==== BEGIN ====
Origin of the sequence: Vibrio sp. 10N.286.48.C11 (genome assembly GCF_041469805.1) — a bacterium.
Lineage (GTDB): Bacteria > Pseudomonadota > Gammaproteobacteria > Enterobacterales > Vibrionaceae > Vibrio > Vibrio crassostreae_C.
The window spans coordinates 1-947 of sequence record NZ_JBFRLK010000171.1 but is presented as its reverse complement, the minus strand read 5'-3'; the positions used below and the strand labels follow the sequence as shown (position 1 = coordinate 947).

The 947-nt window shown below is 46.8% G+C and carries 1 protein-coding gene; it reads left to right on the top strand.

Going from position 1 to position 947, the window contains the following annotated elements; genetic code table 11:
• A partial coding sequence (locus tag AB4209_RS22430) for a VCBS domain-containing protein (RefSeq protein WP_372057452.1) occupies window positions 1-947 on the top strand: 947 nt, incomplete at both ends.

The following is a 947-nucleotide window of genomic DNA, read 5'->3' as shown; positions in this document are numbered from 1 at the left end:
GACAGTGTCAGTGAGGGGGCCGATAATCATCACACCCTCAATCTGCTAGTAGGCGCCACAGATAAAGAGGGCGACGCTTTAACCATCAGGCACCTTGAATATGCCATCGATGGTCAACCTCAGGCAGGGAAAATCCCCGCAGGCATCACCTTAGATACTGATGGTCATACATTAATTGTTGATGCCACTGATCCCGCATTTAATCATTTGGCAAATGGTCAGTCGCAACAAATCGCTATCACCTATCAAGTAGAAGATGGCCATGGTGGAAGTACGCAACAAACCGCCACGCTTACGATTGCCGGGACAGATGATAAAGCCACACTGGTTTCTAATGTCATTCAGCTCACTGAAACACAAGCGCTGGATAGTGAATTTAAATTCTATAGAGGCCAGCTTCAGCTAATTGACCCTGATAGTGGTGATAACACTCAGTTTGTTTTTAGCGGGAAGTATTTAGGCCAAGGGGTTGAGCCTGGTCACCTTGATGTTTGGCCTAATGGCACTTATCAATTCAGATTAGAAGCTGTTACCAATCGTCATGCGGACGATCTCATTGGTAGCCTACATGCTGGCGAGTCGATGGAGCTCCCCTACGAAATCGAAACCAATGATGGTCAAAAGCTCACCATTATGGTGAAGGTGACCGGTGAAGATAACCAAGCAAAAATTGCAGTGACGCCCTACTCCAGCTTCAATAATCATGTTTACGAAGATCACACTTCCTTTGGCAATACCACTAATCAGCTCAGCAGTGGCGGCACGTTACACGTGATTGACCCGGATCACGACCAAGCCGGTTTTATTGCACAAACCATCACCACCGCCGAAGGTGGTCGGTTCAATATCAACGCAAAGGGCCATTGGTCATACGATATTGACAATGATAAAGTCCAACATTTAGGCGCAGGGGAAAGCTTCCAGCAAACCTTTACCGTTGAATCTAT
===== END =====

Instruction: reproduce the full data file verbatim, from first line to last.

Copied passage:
Origin of the sequence: Vibrio sp. 10N.286.48.C11 (genome assembly GCF_041469805.1) — a bacterium.
Lineage (GTDB): Bacteria > Pseudomonadota > Gammaproteobacteria > Enterobacterales > Vibrionaceae > Vibrio > Vibrio crassostreae_C.
The window spans coordinates 1-947 of sequence record NZ_JBFRLK010000171.1 but is presented as its reverse complement, the minus strand read 5'-3'; the positions used below and the strand labels follow the sequence as shown (position 1 = coordinate 947).

The 947-nt window shown below is 46.8% G+C and carries 1 protein-coding gene; it reads left to right on the top strand.

Going from position 1 to position 947, the window contains the following annotated elements; genetic code table 11:
• A partial coding sequence (locus tag AB4209_RS22430) for a VCBS domain-containing protein (RefSeq protein WP_372057452.1) occupies window positions 1-947 on the top strand: 947 nt, incomplete at both ends.

The following is a 947-nucleotide window of genomic DNA, read 5'->3' as shown; positions in this document are numbered from 1 at the left end:
GACAGTGTCAGTGAGGGGGCCGATAATCATCACACCCTCAATCTGCTAGTAGGCGCCACAGATAAAGAGGGCGACGCTTTAACCATCAGGCACCTTGAATATGCCATCGATGGTCAACCTCAGGCAGGGAAAATCCCCGCAGGCATCACCTTAGATACTGATGGTCATACATTAATTGTTGATGCCACTGATCCCGCATTTAATCATTTGGCAAATGGTCAGTCGCAACAAATCGCTATCACCTATCAAGTAGAAGATGGCCATGGTGGAAGTACGCAACAAACCGCCACGCTTACGATTGCCGGGACAGATGATAAAGCCACACTGGTTTCTAATGTCATTCAGCTCACTGAAACACAAGCGCTGGATAGTGAATTTAAATTCTATAGAGGCCAGCTTCAGCTAATTGACCCTGATAGTGGTGATAACACTCAGTTTGTTTTTAGCGGGAAGTATTTAGGCCAAGGGGTTGAGCCTGGTCACCTTGATGTTTGGCCTAATGGCACTTATCAATTCAGATTAGAAGCTGTTACCAATCGTCATGCGGACGATCTCATTGGTAGCCTACATGCTGGCGAGTCGATGGAGCTCCCCTACGAAATCGAAACCAATGATGGTCAAAAGCTCACCATTATGGTGAAGGTGACCGGTGAAGATAACCAAGCAAAAATTGCAGTGACGCCCTACTCCAGCTTCAATAATCATGTTTACGAAGATCACACTTCCTTTGGCAATACCACTAATCAGCTCAGCAGTGGCGGCACGTTACACGTGATTGACCCGGATCACGACCAAGCCGGTTTTATTGCACAAACCATCACCACCGCCGAAGGTGGTCGGTTCAATATCAACGCAAAGGGCCATTGGTCATACGATATTGACAATGATAAAGTCCAACATTTAGGCGCAGGGGAAAGCTTCCAGCAAACCTTTACCGTTGAATCTAT